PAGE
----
When an experienced bicyclist busts a red light or stop sign in plain sight of crossing traffic, the move can seem rather dangerous to people watching from their cars, even if it's not. Quite often when the motorist first notices the rider crossing in front of them, the rider's head and eyes are not pointed in the direction of the car, but straight ahead. To the uninitiated driver, the bicyclist appears oblivious to his surroundings as he breaks the law. While some riders are indeed oblivious, what has most likely happened is that the bicyclist saw and tracked the approaching vehicle for sufficient time prior to the driver's first noticing the bicyclist. In that case such a bicyclist may properly be labeled rude, criminal, selfish perhaps, a scourge and demon seed, all sorts of mean and nasty things, but it is really the motorist who is the oblivious one here, a full step behind. By the time the driver grasps the situation, the bicyclist has re-directed his attention right where it should be, up the road at the next set of potholes and potential collisions. What the driver perceives is a dude on a bike staring straight ahead as sure death bears down on him from the side -- and it is only through sheer luck that this yahoo is able to escape unharmed. He busted the light and didn't even look! Deathwish IV!

This common bit of motorist misunderstanding adds another confounding layer of resentment to the whole situation. Bicyclists can assuage this in a few ways. 1) Stop at all red lights and stop signs. I honestly believe this is the best policy for the cycling public, until the so-called Idaho Stop is installed in more states. However, I also feel it's a completely unrealistic expectation at this point. Looking around, I see bicyclists of all types and from all walks of life taking liberties with the red lights, and, for the most part, doing so safely. Trying to scold this behavior away amounts to a Just Stop It approach and can be expected to achieve similar success in stopping scofflaw bicycling as Nancy Reagan's anti-drug message had in stopping drug abuse. The only riders who are constrained under this regime are those who least need to be constrained. 2) Avoid busting red lights and stop signs in front of crossing traffic, even if there is space for the move. 3) When perhaps inadvisably busting red lights and stop signs in front of crossing traffic, at least try to let the drivers in question know that you see them and recognize their existence. Know which moves will be perceived as audacious and try to acknowledge that perception, false though it may be, to your audience of the moment with a sort of peace offering. One way to do this and still keep eyes forward is with a hand gesture of some kind, a half-salute, a full wave perhaps or just a few fingers dropped off the bars a bit-- not unlike the way Harley-riding dentists greet each other on the blue highways of this fine country. Done with art, such a gesture can impart a howdy, thank you, sorry, excuse me, and have a good day all at the same time. Not that this has any chance of canceling the PR problems associated with red light violations, but it can at least help motorists grasp that the bicyclist's decision to roll through a stop sign or red light is not nearly as foolhardy as it often appears from behind the windshield.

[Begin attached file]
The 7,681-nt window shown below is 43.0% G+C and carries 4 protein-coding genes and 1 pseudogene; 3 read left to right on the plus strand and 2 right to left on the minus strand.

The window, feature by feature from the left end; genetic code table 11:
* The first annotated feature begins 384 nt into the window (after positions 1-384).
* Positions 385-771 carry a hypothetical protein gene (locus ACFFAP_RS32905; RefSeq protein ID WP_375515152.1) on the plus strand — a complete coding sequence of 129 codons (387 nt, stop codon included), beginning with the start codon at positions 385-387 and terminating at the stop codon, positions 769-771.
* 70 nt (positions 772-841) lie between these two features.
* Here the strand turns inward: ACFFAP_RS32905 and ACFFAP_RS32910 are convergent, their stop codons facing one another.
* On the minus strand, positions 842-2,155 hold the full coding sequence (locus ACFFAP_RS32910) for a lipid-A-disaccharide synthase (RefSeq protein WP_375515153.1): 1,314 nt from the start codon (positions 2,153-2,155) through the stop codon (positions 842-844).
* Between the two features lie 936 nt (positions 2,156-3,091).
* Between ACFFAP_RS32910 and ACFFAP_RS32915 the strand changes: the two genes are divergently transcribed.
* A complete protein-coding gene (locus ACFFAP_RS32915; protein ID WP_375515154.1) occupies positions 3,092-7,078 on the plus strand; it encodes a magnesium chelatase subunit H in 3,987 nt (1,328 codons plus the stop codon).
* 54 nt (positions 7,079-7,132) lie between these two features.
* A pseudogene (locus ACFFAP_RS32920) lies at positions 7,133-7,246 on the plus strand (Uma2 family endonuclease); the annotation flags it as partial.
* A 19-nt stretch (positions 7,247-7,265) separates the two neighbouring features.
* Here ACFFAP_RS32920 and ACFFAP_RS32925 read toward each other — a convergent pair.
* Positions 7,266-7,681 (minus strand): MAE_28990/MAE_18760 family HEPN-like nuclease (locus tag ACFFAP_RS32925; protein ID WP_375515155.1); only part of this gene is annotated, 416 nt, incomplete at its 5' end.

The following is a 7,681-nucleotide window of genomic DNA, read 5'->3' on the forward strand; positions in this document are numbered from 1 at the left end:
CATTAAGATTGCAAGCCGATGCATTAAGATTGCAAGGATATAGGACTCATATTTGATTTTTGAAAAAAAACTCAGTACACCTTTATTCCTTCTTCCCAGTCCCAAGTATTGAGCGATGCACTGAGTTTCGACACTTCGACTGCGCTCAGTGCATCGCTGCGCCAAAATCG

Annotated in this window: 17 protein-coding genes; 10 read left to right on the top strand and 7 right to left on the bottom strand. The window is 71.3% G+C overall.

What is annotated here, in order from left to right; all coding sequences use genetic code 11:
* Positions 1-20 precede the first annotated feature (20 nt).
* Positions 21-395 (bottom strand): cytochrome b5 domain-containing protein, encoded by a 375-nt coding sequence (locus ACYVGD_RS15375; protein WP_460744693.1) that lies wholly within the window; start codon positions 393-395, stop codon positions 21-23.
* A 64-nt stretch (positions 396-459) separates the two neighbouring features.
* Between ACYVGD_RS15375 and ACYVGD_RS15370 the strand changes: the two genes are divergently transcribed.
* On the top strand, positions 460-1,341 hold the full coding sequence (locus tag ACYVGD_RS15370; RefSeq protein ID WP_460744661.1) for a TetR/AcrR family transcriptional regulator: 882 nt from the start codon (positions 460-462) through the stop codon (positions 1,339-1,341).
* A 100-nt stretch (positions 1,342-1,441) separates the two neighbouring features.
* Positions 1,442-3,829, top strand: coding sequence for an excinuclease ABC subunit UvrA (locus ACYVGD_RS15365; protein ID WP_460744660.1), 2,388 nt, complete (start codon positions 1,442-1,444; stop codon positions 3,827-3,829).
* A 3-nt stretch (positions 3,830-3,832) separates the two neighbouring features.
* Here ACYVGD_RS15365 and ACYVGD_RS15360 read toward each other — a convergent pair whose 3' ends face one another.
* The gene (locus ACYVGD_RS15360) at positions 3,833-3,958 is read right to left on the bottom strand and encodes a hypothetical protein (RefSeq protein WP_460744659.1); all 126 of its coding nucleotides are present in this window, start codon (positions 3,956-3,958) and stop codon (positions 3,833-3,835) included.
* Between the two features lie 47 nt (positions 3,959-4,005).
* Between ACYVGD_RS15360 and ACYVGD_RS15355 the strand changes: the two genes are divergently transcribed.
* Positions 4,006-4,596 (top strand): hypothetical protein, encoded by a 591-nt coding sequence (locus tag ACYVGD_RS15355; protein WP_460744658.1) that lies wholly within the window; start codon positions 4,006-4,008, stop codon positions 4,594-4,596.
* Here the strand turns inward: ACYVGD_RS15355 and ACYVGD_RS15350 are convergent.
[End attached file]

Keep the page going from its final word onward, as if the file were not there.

Sometimes motorists need a lot of help understanding just what is transpiring in front of them. A really good traffic cyclist can guide our motoring friends to enlightened serenity and decreased resentment, and make the streets safer while burning them to a crisp. Or you could Just Stop It.

Thanks for reading, now you should probably go ride.